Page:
Proposed short-term rental law fuels housing crisis

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Michigan is in the middle of a housing crisis. Too many middle-income earners are facing rents or home prices that take up far too much of their budgets. Businesses are having a hard time attracting new employees because there is not enough reasonably priced housing in their area, or the homes their employees can afford are long distances from their work.

The explosion in the popularity of short-term rental websites like VRBO and Airbnb are making the issue worse by taking single-family rental units and owner-occupied homes off the housing market. Many homes listed on these sites are not just family cottages listed a few weekends out of the year. Investors are buying up dozens of homes at a time and operating them like miniature hotels that are rented out every weekend. It’s a matter of simple economics: Fewer quality homes are available for full-time residents, which means higher prices for everyone. 

Rather than help address our housing crisis, lawmakers in the State House approved legislation that threatens to take even more homes off the market and increase housing prices even higher for Michigan families. Driven by misplaced fear that communities across the state will try to outlaw short-term rentals, lawmakers approved House Bill 4277 in the darkness of night that would allow one in every three homes in a community to be turned into a vacation rental.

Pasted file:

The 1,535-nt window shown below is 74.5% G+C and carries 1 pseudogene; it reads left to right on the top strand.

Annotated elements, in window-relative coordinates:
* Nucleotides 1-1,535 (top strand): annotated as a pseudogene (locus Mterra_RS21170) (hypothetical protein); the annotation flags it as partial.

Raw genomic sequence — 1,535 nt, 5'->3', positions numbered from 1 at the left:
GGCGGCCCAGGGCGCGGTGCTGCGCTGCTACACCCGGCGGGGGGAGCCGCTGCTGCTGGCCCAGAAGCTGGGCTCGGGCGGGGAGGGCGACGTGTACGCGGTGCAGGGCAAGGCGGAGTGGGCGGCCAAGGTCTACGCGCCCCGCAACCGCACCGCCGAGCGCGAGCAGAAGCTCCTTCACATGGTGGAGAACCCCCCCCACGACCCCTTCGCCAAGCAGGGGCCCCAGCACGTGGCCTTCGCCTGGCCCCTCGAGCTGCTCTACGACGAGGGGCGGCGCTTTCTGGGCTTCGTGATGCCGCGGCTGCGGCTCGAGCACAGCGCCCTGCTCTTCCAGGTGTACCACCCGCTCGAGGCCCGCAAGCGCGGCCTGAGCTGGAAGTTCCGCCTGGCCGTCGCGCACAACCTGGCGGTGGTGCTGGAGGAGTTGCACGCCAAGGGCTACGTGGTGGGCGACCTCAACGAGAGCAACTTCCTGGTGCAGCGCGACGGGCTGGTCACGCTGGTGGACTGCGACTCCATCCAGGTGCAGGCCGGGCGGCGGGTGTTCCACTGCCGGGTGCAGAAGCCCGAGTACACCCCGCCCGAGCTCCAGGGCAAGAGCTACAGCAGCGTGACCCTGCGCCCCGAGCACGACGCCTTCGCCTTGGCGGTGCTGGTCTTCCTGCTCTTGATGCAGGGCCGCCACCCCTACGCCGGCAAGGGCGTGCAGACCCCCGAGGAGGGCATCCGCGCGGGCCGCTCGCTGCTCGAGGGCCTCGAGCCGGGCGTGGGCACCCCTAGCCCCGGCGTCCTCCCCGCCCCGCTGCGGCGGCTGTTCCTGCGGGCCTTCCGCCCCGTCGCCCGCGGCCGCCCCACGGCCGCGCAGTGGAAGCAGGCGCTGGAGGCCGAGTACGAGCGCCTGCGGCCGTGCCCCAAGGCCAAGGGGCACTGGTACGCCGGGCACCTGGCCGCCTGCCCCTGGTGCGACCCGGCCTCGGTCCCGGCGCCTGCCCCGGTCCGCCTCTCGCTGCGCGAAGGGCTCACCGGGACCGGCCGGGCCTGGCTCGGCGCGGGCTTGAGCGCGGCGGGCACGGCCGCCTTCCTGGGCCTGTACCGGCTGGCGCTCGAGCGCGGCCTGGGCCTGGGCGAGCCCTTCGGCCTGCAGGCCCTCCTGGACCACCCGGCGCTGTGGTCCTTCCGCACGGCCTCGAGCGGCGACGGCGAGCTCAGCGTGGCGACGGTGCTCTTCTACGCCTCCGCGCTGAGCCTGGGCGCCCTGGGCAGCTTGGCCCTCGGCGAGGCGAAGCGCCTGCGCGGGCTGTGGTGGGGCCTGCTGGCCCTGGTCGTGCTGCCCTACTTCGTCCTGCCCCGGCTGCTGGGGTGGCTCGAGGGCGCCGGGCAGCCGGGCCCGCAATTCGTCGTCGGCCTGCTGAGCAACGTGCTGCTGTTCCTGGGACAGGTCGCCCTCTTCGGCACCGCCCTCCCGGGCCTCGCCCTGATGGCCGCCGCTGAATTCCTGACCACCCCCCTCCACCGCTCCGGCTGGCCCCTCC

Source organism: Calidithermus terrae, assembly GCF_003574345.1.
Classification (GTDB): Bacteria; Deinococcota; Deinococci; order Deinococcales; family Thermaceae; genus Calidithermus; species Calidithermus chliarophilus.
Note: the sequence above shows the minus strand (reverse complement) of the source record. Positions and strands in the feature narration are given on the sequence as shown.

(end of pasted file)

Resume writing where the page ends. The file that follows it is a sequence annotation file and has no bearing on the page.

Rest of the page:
Their 3 a.m. vote completely overturns the careful work communities like Grand Rapids have done to ensure neighborhoods remain intact and there is a balance of housing available for permanent residents as well as visitors. Such policies include utilizing local zoning laws to limit short-term rentals to certain areas and capping the total number of short-term rentals in a community. 

To be clear, not every community has the same concerns about losing single-family homes to vacation rentals. Some would welcome more. Others — especially in popular vacation destinations — do not have housing that their teachers, police officers and downtown restaurant workers can afford.

This is not to say that vacation rentals are bad. They have been a great way for homeowners to earn extra income, and they have provided new options for tourists wishing to enjoy our great state. But no two communities in this state are alike. University towns have different housing needs than rural or suburban communities. Lakefront communities have different needs than farming communities. Each one needs to be able to determine how to best fit vacation rentals into their mix of housing options in a way that is right for their own unique housing needs. 

We urge our lawmakers to reject the one-size-fits-all approach passed in the State House in favor of legislation that allows for local decisions to stay local when it comes to short-term rentals. 

Rosalyn Bliss is mayor of Grand Rapids and Scott McLennan is mayor of Rogers City.

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